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Bedtime problems

publication date: Nov 21, 2008
author/source: Anne Coates

Be assured you are not alone and your son is behaving just like a pre-teenager. Puberty is setting in and he’s determined to be treated as a “young adult” (and probably acts like a baby some of the time!). The trouble is that at this age children are unable to see reason  - and that’s why they have parents looking after them.

Obviously children vary in their sleep requirements but at 12 your son needs about nine to ten hours sleep a night. So if he gets up for school at 7.00am he’ll need to be in bed and ready to drop off by 9.30pm. The problem is that adolescents find it difficult to go to sleep as their body clocks want them to stay up later and sleep longer in the morning. In fact at least one state in the US changed the time of the school day, starting an hour later and found that students were much more alert and did better in their studies.

However that doesn’t help you. First of all you need to establish a bedtime routine – just as you did when he was a baby. Baths are good at helping us to wind down and relax so you could try that. Plus avoid caffeine containing foods and drinks like coffee, cola and chocolate. A hot milky drink is often beneficial.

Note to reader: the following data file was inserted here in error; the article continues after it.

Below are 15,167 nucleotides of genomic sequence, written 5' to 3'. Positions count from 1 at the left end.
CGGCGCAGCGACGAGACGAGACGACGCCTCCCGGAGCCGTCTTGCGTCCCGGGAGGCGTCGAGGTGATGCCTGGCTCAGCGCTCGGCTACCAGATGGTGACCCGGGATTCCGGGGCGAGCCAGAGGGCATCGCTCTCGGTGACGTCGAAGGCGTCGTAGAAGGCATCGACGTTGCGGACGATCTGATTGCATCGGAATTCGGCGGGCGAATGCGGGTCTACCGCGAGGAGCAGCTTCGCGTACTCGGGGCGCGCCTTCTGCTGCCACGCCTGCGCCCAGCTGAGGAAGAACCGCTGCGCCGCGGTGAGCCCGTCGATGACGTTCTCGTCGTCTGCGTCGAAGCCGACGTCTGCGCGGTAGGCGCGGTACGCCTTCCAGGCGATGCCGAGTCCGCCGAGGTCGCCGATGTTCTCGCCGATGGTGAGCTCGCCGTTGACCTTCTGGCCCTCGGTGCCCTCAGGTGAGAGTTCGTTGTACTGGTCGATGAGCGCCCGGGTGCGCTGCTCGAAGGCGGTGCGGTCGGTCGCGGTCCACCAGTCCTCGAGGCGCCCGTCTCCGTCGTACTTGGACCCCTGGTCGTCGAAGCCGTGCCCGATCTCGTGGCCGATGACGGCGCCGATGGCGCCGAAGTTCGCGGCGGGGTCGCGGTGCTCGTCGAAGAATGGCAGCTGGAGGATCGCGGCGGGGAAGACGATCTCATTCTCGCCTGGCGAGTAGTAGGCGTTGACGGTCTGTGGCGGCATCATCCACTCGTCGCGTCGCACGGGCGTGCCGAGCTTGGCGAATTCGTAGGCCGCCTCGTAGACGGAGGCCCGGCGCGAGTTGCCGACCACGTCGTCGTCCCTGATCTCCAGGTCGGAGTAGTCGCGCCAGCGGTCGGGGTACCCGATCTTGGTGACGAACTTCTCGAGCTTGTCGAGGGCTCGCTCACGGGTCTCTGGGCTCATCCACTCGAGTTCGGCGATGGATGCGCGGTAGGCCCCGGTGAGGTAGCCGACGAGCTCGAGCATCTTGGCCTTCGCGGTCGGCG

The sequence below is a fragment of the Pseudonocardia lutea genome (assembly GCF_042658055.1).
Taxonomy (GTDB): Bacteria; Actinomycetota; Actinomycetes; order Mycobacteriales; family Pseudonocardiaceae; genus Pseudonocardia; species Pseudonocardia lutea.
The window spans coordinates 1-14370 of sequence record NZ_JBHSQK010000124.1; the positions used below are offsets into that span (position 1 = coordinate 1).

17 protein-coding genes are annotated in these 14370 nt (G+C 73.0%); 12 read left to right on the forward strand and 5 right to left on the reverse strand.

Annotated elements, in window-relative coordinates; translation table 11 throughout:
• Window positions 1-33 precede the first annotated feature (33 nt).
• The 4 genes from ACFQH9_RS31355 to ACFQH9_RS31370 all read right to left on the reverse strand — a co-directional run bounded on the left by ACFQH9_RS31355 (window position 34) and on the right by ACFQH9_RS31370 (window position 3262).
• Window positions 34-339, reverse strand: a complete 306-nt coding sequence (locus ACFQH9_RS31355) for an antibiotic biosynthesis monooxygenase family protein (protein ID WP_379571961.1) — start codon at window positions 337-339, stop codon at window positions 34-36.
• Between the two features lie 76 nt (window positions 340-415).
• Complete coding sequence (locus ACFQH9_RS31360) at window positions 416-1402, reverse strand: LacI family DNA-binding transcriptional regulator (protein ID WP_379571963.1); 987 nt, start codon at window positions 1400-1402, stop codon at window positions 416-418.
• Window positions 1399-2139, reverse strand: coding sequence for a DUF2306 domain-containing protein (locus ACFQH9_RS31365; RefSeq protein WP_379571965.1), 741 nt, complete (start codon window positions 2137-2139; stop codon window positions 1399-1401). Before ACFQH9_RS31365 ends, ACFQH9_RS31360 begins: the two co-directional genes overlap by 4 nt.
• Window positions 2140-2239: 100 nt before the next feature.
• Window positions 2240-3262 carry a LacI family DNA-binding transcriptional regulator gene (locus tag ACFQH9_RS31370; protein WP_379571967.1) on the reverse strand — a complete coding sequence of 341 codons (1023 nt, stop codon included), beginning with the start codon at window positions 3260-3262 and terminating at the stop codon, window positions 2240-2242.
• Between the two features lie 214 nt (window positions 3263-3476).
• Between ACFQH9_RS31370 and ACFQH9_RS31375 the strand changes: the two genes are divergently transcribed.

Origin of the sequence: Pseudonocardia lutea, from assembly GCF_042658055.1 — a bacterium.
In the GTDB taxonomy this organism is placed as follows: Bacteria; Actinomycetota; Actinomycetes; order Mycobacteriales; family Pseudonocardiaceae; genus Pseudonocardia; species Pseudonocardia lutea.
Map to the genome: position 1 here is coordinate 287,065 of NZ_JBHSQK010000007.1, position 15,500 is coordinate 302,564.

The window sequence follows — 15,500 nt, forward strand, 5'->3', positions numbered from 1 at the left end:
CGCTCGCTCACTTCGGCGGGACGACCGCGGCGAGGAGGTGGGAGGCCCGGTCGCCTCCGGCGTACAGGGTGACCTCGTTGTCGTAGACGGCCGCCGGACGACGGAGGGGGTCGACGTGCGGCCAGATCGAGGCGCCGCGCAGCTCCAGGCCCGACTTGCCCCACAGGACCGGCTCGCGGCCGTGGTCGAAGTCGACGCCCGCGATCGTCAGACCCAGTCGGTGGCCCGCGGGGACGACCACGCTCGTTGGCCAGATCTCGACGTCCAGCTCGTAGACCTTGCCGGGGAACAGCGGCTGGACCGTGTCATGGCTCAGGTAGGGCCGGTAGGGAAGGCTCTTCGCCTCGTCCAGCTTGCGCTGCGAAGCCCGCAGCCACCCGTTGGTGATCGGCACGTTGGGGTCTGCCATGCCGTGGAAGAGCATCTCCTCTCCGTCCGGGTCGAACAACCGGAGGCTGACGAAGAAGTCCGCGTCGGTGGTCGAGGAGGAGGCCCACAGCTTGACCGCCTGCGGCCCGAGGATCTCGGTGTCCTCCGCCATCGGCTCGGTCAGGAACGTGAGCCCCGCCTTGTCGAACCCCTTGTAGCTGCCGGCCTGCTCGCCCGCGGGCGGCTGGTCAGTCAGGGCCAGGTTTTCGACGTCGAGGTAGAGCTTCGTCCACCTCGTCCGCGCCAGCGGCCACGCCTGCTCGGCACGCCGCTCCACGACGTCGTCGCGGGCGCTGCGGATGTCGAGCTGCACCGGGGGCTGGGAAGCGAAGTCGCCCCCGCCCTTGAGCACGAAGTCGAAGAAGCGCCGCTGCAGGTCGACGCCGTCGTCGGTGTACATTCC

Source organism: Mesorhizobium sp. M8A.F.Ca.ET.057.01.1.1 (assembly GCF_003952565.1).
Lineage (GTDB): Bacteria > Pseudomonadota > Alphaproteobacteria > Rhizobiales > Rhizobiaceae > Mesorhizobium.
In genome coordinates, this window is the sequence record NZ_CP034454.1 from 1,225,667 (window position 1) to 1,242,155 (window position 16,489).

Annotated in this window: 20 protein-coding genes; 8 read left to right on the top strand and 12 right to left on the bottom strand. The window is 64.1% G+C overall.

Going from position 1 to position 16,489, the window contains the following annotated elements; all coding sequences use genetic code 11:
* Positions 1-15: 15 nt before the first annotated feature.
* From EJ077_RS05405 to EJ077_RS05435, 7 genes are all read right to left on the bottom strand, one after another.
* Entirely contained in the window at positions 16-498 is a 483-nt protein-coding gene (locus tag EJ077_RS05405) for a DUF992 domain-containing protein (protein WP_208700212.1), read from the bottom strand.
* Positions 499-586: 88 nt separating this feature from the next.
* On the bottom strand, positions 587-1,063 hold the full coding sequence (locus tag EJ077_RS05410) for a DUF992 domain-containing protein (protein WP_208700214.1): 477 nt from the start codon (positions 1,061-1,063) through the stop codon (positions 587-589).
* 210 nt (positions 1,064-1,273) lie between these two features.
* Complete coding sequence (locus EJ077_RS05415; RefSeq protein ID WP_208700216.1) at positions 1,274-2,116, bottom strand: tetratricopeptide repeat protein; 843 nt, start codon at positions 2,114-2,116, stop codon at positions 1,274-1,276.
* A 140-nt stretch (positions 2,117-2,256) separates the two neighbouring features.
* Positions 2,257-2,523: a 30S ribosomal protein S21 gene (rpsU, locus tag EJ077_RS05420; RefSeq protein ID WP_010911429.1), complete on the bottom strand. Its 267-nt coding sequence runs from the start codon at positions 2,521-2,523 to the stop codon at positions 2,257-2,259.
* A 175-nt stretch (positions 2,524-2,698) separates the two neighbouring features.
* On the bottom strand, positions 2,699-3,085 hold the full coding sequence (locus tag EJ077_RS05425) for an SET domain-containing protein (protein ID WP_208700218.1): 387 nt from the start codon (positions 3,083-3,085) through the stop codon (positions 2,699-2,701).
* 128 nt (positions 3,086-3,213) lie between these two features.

What you have to stop is his use of the computer and TV in his room at night. One study showed that just answering emails at night has the effect of a double expresso coffee! And computer games can be very addictive. So if you have to, remove the computer and TV from his room. Suggest he reads in bed or listens to an audio-book to help him drop off. He’ll complain and tell you that all his friends play computer games etc at night but you’ll have to be firm.

Once he gets into the routine and knows you are not going to change your mind, you could let him have his TV and computer back in his room on Friday and Saturday nights  - if he doesn’t have to get up early the next morning.

Hopefully his mood will improve – but some people are always grumpy when they wake up. Teenagers need routine in their lives just as younger children do – even if they tell you otherwise. He’s not a baby but he isn’t old enough or mature enough to take control of his own life – he still needs your guidance.

This article first appeared in The Scotsman.